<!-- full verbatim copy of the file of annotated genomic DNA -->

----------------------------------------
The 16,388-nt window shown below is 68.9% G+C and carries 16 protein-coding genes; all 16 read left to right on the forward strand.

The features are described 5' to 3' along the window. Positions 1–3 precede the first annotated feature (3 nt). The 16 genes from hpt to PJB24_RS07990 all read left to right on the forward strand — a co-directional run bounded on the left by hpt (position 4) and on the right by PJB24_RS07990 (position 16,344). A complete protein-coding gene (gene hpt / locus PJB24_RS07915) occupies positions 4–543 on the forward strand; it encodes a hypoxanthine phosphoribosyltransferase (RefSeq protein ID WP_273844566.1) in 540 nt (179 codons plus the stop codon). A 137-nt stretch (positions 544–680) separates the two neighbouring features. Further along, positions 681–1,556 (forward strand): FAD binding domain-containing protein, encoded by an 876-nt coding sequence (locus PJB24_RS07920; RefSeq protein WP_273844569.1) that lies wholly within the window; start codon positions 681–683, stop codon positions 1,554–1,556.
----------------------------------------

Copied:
The 16,388-nt window shown below is 68.9% G+C and carries 16 protein-coding genes; all 16 read left to right on the forward strand.

The features are described 5' to 3' along the window. Positions 1–3 precede the first annotated feature (3 nt). The 16 genes from hpt to PJB24_RS07990 all read left to right on the forward strand — a co-directional run bounded on the left by hpt (position 4) and on the right by PJB24_RS07990 (position 16,344). A complete protein-coding gene (gene hpt / locus PJB24_RS07915) occupies positions 4–543 on the forward strand; it encodes a hypoxanthine phosphoribosyltransferase (RefSeq protein ID WP_273844566.1) in 540 nt (179 codons plus the stop codon). A 137-nt stretch (positions 544–680) separates the two neighbouring features. Further along, positions 681–1,556 (forward strand): FAD binding domain-containing protein, encoded by an 876-nt coding sequence (locus PJB24_RS07920; RefSeq protein WP_273844569.1) that lies wholly within the window; start codon positions 681–683, stop codon positions 1,554–1,556.